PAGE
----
The Hawthorne Effect: a randomised, controlled trial

Department of Psychological Medicine, Imperial College London, UK. <>
BMC Medical Research Methodology (Impact Factor: 2.17). 02/2007; 7:30. DOI: 10.1186/1471-2288-7-30
Source: PubMed

ABSTRACT The 'Hawthorne Effect' may be an important factor affecting the generalisability of clinical research to routine practice, but has been little studied. Hawthorne Effects have been reported in previous clinical trials in dementia but to our knowledge, no attempt has been made to quantify them. Our aim was to compare minimal follow-up to intensive follow-up in participants in a placebo controlled trial of Ginkgo biloba for treating mild-moderate dementia.
Participants in a dementia trial were randomised to intensive follow-up (with comprehensive assessment visits at baseline and two, four and six months post randomisation) or minimal follow-up (with an abbreviated assessment at baseline and a full assessment at six months). Our primary outcomes were cognitive functioning (ADAS-Cog) and participant and carer-rated quality of life (QOL-AD).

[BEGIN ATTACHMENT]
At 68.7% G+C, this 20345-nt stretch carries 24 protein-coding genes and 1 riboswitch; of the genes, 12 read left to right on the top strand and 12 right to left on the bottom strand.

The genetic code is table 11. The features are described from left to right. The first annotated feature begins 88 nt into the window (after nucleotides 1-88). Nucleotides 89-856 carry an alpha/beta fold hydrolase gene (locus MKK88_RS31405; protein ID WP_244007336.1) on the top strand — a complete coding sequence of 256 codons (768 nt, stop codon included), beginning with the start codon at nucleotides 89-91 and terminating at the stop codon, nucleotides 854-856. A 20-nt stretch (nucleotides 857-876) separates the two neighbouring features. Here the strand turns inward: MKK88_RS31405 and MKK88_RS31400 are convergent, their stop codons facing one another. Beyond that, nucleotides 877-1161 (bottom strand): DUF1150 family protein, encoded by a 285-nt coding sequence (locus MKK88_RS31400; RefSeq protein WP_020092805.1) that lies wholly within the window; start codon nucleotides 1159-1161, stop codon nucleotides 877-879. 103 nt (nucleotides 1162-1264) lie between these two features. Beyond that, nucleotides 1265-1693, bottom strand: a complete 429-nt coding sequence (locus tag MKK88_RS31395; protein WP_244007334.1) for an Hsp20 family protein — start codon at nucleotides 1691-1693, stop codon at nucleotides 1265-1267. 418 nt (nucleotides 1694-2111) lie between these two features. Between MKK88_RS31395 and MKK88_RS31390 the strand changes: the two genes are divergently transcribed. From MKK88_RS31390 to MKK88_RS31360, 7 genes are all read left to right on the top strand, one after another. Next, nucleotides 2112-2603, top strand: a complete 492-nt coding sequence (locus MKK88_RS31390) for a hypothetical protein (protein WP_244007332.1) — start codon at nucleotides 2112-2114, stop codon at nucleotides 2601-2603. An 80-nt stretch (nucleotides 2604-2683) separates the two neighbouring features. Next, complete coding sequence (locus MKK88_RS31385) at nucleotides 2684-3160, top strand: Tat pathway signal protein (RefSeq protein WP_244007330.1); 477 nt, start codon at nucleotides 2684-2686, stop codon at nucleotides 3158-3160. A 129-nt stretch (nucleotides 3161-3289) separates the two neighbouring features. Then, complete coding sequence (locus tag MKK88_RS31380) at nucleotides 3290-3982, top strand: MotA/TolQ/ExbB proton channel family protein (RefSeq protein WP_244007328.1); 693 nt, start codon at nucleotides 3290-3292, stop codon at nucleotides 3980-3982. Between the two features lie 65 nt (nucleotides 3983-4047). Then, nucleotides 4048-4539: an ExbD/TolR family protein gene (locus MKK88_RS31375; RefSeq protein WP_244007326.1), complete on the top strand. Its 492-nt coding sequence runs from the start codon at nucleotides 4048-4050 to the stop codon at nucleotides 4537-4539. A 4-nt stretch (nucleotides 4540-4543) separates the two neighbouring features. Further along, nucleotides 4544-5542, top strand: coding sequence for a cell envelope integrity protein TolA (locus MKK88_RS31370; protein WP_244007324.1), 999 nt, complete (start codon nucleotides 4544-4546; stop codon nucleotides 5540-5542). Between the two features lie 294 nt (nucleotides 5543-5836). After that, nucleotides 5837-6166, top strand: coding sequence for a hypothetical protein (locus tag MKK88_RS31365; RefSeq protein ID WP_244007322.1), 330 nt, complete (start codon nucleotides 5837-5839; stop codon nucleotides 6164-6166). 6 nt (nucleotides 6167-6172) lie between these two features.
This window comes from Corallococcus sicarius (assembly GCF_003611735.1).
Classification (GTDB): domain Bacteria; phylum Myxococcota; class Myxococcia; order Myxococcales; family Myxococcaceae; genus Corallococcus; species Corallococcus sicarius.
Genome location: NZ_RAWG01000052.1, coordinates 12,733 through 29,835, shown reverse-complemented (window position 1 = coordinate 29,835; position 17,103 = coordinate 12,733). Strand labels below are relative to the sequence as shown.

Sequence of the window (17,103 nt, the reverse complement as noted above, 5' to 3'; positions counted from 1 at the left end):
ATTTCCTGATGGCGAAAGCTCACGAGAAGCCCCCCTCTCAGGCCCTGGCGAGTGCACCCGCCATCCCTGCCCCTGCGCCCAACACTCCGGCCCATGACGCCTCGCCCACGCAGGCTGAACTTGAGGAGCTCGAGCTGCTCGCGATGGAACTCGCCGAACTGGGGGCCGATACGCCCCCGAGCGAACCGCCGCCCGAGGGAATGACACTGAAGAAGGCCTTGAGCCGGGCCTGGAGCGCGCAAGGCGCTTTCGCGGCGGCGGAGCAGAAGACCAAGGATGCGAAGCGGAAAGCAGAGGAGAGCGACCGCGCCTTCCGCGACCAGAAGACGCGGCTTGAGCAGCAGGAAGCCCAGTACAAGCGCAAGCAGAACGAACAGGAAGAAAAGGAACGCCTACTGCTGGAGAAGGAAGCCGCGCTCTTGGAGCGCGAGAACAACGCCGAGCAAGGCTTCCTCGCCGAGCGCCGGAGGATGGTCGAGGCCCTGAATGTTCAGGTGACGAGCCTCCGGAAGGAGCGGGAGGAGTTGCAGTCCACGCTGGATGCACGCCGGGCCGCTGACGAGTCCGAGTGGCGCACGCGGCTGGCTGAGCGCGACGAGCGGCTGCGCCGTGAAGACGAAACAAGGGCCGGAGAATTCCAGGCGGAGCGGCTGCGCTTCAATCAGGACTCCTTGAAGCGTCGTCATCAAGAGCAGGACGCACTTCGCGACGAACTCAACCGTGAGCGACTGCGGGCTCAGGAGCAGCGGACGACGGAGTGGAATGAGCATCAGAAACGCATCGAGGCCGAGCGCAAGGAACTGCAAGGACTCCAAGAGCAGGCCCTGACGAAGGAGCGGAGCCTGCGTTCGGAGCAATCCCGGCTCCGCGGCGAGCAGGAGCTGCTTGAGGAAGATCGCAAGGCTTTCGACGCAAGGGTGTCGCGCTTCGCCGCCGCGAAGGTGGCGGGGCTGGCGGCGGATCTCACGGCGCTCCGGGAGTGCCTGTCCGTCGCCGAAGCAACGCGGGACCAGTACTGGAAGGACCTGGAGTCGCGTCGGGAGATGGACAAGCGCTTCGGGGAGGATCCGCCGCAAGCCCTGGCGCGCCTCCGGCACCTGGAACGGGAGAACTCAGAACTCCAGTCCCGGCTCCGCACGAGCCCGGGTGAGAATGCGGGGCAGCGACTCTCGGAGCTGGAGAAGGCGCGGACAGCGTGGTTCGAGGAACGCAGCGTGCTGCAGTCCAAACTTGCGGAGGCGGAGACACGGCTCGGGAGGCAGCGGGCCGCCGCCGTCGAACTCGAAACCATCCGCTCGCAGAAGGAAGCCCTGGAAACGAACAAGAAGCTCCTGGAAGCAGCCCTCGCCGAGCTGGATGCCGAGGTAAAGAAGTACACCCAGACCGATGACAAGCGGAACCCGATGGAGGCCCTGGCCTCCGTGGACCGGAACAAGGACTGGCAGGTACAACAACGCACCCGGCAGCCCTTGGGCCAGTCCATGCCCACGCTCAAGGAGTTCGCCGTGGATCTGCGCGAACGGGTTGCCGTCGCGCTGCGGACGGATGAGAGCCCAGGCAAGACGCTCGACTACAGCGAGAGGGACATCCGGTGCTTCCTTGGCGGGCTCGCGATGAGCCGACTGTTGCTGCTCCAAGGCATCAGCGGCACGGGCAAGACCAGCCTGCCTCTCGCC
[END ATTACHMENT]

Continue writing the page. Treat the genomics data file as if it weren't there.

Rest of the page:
We recruited 176 participants, mainly through general practices. The main analysis was based on Intention to treat (ITT), with available data. In the ANCOVA model with baseline score as a co-variate, follow-up group had a significant effect on outcome at six months on the ADAS-Cog score (n = 140; mean difference = -2.018; 95%CI -3.914, -0.121; p = 0.037 favouring the intensive follow-up group), and on participant-rated quality of life score (n = 142; mean difference = -1.382; 95%CI -2.642, -0.122; p = 0.032 favouring minimal follow-up group). There was no significant difference on carer quality of life.
We found that more intensive follow-up of individuals in a placebo-controlled clinical trial of Ginkgo biloba for treating mild-moderate dementia resulted in a better outcome than minimal follow-up, as measured by their cognitive functioning.
Current controlled trials: ISRCTN45577048.

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Available from: Steve Iliffe, Jun 28, 2015
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